Texting: Can we pull the plug on our obsession? Ninety percent of American adults own cell phones and, whether talking or texting, it seems that 90 percent of the time, they are using them. "These days, the minute that people are alone, at a stop sign, at the checkout line in a supermarket, they panic, they reach for a phone," said MIT psychologist Sherry Turkle. She says high-speed connections have left us more disconnected than ever. "I studied families who are having breakfast together, and every member of the family is texting," said Turkle.
Our Cell Phones, Ourselves. Americans spend, on average, about seven hours a month talking on their cell phones. ... How has the wireless telephone encouraged us to connect individually but disconnect socially, ceding, in the process, much that was civil and civilized about the use of public space?
Cell phones do not make good friends. Despite Siri's best attempts at conversation with her iPhone owners, cell phones do not make good friends, nor do they aid in keeping them. Actually, they do just the opposite, according to a recent Baylor University study. Cell phones are "eroding our personal relationships," said the study's author, James Roberts, a marketing professor at Baylor University. Yet many young people — even those who [are] well aware of the destructive qualities of constant cell phone use — can't stay away.
Mobile Phone Internet Use On Rise. Over half of all cell phone owners use their device to surf the Internet, according to a new survey out by Pew Internet & American Life Project. The survey found that 17 percent of cell phone owners do most of their online browsing through their phone, rather than a computer.
Cellular Degeneration: The CTIA [Cellular Telecommunications & Internet Association] estimates that there are more than 195 million wireless subscribers in the U.S. — that's more than 70 percent of Americans. Research in Motion (RIM), the manufacturer of the BlackBerry, reports that more than 49,000 corporations worldwide use their services, supplying more than 3 million users with the addictive little device often referred to as "crackberry."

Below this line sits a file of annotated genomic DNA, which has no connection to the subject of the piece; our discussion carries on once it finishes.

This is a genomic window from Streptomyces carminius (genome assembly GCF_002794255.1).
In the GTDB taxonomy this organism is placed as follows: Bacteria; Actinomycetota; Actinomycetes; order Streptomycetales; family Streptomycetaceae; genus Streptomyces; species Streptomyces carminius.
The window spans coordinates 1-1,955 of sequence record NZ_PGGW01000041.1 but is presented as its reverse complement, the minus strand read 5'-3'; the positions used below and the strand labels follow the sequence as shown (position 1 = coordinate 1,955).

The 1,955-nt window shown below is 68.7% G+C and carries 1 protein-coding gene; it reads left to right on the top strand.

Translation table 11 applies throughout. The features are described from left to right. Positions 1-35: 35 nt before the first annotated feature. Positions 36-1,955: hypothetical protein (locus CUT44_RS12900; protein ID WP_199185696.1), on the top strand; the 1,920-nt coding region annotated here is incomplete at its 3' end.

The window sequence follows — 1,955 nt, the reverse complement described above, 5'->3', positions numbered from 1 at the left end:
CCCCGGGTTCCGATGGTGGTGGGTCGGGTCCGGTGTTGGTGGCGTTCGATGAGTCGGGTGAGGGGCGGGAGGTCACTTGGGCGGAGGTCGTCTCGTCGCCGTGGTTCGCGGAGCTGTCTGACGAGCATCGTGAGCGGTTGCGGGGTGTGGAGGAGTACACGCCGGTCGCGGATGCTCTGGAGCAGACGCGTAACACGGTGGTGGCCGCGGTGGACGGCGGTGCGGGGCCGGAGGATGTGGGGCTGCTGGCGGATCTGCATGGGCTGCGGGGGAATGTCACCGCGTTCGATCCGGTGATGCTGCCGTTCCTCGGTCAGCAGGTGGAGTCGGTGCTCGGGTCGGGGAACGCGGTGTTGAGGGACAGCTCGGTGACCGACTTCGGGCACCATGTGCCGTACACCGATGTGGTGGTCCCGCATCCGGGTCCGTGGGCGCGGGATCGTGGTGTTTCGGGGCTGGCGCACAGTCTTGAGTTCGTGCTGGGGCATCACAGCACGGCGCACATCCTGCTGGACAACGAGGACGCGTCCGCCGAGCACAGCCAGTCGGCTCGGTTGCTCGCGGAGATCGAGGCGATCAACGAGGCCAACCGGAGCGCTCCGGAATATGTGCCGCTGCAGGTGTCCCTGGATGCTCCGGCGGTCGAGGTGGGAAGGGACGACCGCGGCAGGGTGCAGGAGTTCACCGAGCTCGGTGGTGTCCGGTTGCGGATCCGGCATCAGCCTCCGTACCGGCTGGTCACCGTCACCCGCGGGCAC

For The Children's Sake, Put Down That Smartphone. Dr. Jenny Radesky is a pediatrician specializing in child development. When she worked at a clinic in a high-tech savvy Seattle neighborhood, Radesky started noticing how often parents ignored their kids in favor of a mobile device. She remembers a mother placing her phone in the stroller between herself and the baby. "The baby was making faces and smiling at the mom," Radesky says, "and the mom wasn't picking up any of it; she was just watching a YouTube video."
Do you take your cell phone in the bathroom? Approximately 75% of people take their cell phones into the bathroom with them, according to a survey by the marketing agency 11Mark. Out of 1,000 people polled, 87% of Android users admitted to talking, texting, or surfing the web while in the restroom, reports MobileBurn.com.
Is texting harming the art of interaction? Anna Schiferl hadn't even rolled out of bed when she reached for her cellphone and typed a text to her mom one recent Saturday. Mom was right downstairs in the kitchen. The text? Anna wanted cinnamon rolls for breakfast.
Crackberry Crunch: Techno "addiction" is plainly becoming both a social phenomena and a growing social problem in our age. As such, it can only be a matter of time before nanny-governments — it being none of their business — insist on manufacturers devising warnings or even spamming us to that effect.
Is technology stopping children from enjoying family vacation? [P]arents aren't forgetting their kids, but kids are barely remembering their family vacation because they're too busy on their electronic devices. Dr. Joshua Rosenthal, a psychologist, says kids constantly on their screens can actually ruin a vacation.
When Two Phones Are Better. As Mary Alice Stephenson bounces between her two smartphones, sending emails with one and tweeting photos with the other, it often leads her to wonder: "Why can't the iPhone and the BlackBerry have a baby?" [...] A few months ago, she ditched her BlackBerry in favor of the iPhone but quickly became frustrated with the touch-screen keyboard and its autocorrect function. So, despite the hassle, she now always carries both.
The Editor says...
How mobile phones are turning into phantom limbs: 'Phantom limb' syndrome is suffered by many amputees, who feel strange and often painful sensations coming from their missing limbs. ... Recent experiments have shown how we can identify other people's limbs and even inanimate objects as being part of our body. For the most part this only happens in specialised situations, but there are tools that we use so often that we could consider them to be parts of ourselves — none more that mobile phones.
Smartphones are taking over people's lives. They are often hailed as an essential component of modern life. But smartphones are taking over some people's lives, according to a study that has identified repetitive and obsessive use of the devices.